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Officers of the United States Within the Meaning of the Appointments Clause

A position to which is delegated by legal authority a portion of the sovereign powers of the federal Government and that is “continuing” is a federal office subject to the Constitution's Appointments Clause. A person who would hold such a position must be properly made an “Officer[] of the United States” by being appointed pursuant to the procedures specified in the Appointments Clause.

Use of Appropriated Funds to Provide Light Refreshments to Non-Federal Participants at EPA Conferences

Light refreshments are “subsistence expenses” to which the prohibition of 31 U.S.C. § 1345 applies, and various statutory provisions that authorize the Environmental Protection Agency to hold meetings, conduct training and provide grants do not satisfy the “specifically provided by law” exception to the prohibition.

A violation of section 1345 does not, by its own force, also violate the Anti-Deficiency Act.

Status of Public Company Accounting Oversight Board Under 18 U.S.C. § 207(c)

A former senior employee of the Securities and Exchange Commission communicating with the Commission on behalf of the Public Company Accounting Oversight Board during the year after his service as a senior employee at the Commission ends would not be communicating on behalf of the United States and therefore 18 U.S.C. § 207(c) would apply to bar such a communication.

Legality of Alternative Organ Donation Practices Under 42 U.S.C. § 274e

Two alternative kidney donation practices, in which a living donor who is incompatible with his intended recipient donates a kidney to a stranger in exchange for the intended recipient's receiving a kidney from another donor or increased priority on a waiting list, do not violate the prohibition on transfers of organs for “valuable consideration” in 42 U.S.C. § 274e.

Presidential Signing Statements

This testimony discusses the purpose and history of presidential signing statements.

Days of Service by Special Government Employees

The longstanding interpretation of the Executive Branch that service by a special government employee during any part of a day counts as a full day under 18 U.S.C. §§ 203 and 205, which impose greater conflict of interest restrictions after a special government employee works 60 days, is reaffirmed.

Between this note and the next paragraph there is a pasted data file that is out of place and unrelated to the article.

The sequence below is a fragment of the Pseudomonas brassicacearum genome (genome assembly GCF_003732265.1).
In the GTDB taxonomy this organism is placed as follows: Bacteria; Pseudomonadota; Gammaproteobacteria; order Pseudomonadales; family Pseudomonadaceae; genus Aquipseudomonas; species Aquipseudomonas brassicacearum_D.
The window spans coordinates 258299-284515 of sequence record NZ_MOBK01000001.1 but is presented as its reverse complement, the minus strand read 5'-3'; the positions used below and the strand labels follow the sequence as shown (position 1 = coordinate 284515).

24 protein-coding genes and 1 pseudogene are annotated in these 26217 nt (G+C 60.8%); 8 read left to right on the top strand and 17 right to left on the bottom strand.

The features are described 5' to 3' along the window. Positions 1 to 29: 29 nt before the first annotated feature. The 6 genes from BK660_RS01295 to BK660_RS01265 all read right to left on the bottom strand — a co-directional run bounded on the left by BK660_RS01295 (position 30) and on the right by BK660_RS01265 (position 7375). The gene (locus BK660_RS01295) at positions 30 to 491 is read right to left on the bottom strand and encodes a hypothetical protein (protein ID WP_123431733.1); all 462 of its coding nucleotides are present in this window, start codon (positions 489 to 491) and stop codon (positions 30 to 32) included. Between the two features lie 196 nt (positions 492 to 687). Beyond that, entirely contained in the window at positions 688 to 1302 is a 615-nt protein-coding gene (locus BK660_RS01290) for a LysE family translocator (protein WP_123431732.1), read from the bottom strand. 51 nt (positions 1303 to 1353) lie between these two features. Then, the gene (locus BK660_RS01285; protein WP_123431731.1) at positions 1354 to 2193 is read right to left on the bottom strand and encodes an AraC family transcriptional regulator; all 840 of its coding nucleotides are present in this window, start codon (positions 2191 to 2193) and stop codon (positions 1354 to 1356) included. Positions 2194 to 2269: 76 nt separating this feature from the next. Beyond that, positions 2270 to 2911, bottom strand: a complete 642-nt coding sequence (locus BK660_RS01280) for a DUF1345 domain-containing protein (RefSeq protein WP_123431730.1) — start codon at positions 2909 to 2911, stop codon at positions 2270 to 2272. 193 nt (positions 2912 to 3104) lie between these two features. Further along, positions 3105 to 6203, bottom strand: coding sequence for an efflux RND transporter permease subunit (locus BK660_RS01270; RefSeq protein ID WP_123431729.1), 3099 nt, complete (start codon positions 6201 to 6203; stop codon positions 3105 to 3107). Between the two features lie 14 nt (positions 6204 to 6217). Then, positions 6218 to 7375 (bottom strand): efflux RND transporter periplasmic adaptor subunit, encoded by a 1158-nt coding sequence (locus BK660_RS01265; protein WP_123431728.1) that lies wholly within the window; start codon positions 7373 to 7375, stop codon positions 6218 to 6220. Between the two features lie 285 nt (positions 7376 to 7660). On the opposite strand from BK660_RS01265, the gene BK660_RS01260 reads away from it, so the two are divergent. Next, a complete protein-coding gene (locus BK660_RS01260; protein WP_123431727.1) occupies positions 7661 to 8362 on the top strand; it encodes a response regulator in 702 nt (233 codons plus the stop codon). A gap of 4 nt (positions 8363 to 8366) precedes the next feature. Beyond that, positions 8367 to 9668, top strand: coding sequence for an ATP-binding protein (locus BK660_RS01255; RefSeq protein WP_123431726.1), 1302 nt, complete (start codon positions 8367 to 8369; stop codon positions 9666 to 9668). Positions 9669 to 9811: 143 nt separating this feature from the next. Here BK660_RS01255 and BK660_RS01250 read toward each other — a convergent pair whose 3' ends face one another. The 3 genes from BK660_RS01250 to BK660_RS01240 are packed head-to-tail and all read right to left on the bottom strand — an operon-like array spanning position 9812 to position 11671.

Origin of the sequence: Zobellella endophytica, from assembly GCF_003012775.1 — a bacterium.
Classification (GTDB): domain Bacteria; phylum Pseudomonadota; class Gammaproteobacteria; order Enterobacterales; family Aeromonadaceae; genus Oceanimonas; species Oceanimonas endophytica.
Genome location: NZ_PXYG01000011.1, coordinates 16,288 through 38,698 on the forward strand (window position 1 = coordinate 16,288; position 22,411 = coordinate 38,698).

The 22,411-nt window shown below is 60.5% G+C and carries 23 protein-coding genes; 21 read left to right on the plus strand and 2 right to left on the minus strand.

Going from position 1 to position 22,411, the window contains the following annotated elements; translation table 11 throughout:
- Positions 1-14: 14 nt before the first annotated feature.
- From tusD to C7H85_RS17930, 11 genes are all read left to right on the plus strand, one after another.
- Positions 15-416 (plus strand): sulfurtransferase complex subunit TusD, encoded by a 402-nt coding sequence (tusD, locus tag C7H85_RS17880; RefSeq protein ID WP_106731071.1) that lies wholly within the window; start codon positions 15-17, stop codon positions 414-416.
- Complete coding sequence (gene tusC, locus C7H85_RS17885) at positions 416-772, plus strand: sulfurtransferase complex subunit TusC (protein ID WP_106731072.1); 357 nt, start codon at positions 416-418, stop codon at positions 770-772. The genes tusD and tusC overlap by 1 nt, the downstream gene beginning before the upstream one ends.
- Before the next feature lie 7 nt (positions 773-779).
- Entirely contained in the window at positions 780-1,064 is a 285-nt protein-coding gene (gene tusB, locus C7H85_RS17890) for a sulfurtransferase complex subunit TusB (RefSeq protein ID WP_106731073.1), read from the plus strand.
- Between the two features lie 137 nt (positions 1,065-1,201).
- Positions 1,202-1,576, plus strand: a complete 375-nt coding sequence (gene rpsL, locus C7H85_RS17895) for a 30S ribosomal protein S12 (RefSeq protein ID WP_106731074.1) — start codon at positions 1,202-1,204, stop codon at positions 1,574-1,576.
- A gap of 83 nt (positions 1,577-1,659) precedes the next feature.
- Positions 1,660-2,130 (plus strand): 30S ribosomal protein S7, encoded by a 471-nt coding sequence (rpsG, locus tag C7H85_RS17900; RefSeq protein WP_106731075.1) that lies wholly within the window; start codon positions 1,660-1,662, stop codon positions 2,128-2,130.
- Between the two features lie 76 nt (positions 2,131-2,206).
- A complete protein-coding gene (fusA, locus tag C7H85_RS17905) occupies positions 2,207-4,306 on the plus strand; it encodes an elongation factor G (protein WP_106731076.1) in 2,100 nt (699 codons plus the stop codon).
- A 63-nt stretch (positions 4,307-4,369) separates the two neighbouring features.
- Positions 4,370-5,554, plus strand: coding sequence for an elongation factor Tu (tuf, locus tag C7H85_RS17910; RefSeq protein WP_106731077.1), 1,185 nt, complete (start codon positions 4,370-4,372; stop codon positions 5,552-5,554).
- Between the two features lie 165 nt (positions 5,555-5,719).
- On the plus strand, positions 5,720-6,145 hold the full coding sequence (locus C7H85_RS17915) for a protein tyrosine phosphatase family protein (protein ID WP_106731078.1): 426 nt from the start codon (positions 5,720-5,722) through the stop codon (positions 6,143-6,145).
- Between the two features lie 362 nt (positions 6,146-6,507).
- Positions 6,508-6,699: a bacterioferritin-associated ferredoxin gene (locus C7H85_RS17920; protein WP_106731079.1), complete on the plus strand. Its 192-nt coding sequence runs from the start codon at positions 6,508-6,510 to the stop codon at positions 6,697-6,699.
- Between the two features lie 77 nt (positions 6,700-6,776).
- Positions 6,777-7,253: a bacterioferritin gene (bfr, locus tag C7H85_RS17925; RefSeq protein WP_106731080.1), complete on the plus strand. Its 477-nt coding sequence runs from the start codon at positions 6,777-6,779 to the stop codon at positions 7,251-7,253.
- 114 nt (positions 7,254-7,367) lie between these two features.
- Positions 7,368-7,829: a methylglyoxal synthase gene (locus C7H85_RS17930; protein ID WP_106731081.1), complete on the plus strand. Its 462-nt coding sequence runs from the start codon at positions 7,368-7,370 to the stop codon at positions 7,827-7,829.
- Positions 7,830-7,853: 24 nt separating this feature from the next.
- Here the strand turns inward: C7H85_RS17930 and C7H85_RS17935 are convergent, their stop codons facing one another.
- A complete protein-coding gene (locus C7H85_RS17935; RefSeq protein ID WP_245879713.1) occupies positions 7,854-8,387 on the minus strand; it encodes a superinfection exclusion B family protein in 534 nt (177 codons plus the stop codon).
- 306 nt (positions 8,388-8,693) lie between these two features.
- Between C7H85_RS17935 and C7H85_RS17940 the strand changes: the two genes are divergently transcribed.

Applicability of the Miscellaneous Receipts Act to Personal Convenience Fees Paid to a Contractor by Attendees at Agency-Sponsored Conferences

Fees that attendees at agency-sponsored conferences pay to private event planners for items of personal convenience provided by the planners are not subject to the Miscellaneous Receipts Act, 31 U.S.C. § 3302(b).

Jurisdiction of Integrity Committee When Inspector General Leaves Office After Referral of Allegations

The Integrity Committee has authority to review, refer for investigation, and report findings with respect to, administrative allegations of wrongdoing made against a former Inspector General when the Committee receives the allegations during the subject’s tenure as Inspector General, even if the subject later leaves office.

Application of the Government Corporation Control Act and the Miscellaneous Receipts Act to the Canadian Softwood Lumber Settlement Agreement

An aspect of the proposed agreement between the United States and Canada settling various disputes regarding trade in softwood lumber products, in which duties now held by the United States would be distributed by a private foundation to “meritorious initiatives” related to, among other things, timber-reliant communities, would not violate the Government Corporation Control Act or the Miscellaneous Receipts Act.

Whether a Presidential Pardon Expunges Judicial and Executive Branch Records of a Crime

A presidential pardon granted under Article II, Section 2 of the Constitution does not automatically expunge Judicial or Executive Branch records relating to the conviction or underlying offense.

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